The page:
The drawback during some of these evaluations periods is that coaches have a very limited window of days they can scout these events across the country—too many games in too many locations in a very short period of time. They may already have their list of players that need to be scouted that they are making it a priority to see.
Also, once coaches have evaluated their top prospects, they often follow these prospects and show up at as many of their games as possible, even if their evaluations are done. So as an unknown player, your window is smaller than you think. Time is already devoted to just showing up to games of players that have already commited, or who are a priority to the head coach.
Each sport limits the number of contacts and evaluations coaches may make per prospect throughout the academic year. Each sport has further regulations about when, where and how often coaches may come evaluate you or meet with you, ask your coach or check with the NCAA. Understand that they are limited in the amount of times they may come watch you!
Coaches from every single university are traveling from Atlanta to Kentucky to Las Vegas to Los Angeles to Orlando to Philadelphia to evaluate players during evaluation periods. Coaches from the defending national champions will be at these tournaments… along with staffs from Top 25 schools, from mid-level programs and from teams that may have only won a couple games last year. Every coach is looking for talent, and looking for players that are passionate about playing.
These types of tournaments and evaluation periods are common for all college coaches—all sports. Coaches at the schools that you are interested in may not have the time or flexibility to get to your game if you aren’t on their radar already. That’s why it’s important to try to get on their radar early, to give you more opportunities to be scouted.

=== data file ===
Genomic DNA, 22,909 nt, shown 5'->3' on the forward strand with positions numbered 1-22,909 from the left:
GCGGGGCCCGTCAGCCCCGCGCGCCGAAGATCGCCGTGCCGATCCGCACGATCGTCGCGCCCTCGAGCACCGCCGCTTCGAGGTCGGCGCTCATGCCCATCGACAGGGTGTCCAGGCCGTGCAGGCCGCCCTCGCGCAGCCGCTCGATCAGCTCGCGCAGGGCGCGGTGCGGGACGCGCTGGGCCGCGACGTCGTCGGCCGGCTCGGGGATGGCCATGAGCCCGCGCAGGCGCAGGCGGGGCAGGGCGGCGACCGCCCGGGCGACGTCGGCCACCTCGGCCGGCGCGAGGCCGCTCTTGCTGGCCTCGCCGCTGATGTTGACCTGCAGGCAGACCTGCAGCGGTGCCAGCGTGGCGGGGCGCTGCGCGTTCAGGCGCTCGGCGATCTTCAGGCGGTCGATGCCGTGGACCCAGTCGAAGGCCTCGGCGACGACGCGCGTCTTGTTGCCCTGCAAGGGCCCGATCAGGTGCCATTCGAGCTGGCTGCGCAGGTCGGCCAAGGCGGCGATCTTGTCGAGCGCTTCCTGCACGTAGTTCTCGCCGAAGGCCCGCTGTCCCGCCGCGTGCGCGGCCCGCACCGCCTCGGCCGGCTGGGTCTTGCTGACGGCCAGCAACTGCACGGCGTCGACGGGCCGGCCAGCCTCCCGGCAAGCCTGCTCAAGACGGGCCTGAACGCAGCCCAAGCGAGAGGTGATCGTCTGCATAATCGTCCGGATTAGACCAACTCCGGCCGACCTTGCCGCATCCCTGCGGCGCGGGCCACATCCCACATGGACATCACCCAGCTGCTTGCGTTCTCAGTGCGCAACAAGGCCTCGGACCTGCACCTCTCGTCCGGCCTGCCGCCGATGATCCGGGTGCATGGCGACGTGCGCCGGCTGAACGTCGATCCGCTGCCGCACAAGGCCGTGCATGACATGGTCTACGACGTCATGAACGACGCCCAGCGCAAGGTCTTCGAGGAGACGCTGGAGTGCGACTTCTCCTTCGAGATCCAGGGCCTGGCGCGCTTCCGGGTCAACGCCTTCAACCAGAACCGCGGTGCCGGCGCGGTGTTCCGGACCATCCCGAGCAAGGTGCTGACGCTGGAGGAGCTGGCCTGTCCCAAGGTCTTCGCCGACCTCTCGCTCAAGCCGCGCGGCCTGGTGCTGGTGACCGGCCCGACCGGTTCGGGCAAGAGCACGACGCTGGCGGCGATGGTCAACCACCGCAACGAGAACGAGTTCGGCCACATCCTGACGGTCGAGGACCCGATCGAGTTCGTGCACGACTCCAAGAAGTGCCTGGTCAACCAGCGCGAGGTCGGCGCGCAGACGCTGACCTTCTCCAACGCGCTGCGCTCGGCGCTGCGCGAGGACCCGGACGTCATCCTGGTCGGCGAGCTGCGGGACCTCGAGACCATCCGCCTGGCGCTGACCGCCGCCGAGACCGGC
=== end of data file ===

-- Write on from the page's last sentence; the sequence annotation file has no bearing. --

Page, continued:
For example, during a men’s basketball evaluation period, I know of a coaching staff who went to one city for two tournaments that had 996 combined games scheduled over a three-day period on 47 different courts across town. The first game started at 8am and the last game started at 9:45pm. Almost 1,000 games in three days on 47 courts, you can’t imagine the planning and coordination that goes into outlining the most important games to get to and putting together a schedule to make sure that they were getting to see the maximum amount of prospects! Coaches aren’t just going to wander aimlessly at these events, they have a specific list of players to scout and a schedule to stick to. They may notice other players while scouting specific recruits but they may not have the time to just wander aimlessly to find players. They have to have a plan!
Each AAU tournament sells coaches a packet of information with participating player’s names and contact info, as well as all the contact info for their AAU coaches. It works simply: when coaches see your talent and are interested, they add you to their list and get in contact with you or your coach. Watch lists undergo a major overhaul during these evaluation periods—cutting several players based on mediocre play, bad attitudes and size issues and adding even more players based on their talent, size, relentlessness and ability to make plays. They aren’t just adding scorers, they’re looking for defenders, rebounders, ball handlers and players who have a knack for making things happen. They’ll come back from these events with thick books of rosters—hopefully with several names circled to add to the database.
Don’t focus on your stat line at these events, focus on playing fundamentally solid and hustling on every play. For example, in basketball it’s not as much about scoring 40 points in every game as it is about playing fundamentally sound. Don’t put too much pressure on yourself to finish with a triple-double, instead you should focus on playing defense, getting rebounds, minimizing turnovers, hustling for loose balls and being a leader. For coaches, it’s about finding the most consistent, toughest and fundamentally sound players who play hard and make a difference for their team, especially playing against the greatest competition. They aren’t looking for ball hogs. You want to stand out as a difference-maker, what skill can you become a specialist at that will bring value to your team, to a potential college team, that can help you stand out?
When you are the hardest worker, a competitor and a leader at these events… coaches will notice.